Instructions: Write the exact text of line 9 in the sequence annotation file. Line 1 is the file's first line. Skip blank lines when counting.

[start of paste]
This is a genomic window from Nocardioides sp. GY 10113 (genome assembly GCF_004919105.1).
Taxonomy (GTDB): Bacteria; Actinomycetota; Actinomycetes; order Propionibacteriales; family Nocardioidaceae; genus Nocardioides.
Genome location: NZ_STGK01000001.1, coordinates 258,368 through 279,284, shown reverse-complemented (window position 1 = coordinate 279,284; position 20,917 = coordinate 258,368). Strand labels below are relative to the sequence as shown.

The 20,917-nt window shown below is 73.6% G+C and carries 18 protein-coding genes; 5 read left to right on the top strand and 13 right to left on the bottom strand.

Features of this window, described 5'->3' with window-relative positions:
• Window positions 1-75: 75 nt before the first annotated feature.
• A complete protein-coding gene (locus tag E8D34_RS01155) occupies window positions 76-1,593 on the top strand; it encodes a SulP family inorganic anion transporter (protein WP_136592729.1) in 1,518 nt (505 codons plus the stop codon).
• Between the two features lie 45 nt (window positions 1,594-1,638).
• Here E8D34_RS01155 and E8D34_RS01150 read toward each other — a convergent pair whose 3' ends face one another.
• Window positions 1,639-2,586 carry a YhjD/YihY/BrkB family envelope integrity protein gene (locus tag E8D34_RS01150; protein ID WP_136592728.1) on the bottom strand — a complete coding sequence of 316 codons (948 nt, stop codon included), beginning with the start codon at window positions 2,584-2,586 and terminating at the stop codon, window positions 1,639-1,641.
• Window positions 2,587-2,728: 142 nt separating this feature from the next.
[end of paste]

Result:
• Here E8D34_RS01155 and E8D34_RS01150 read toward each other — a convergent pair whose 3' ends face one another.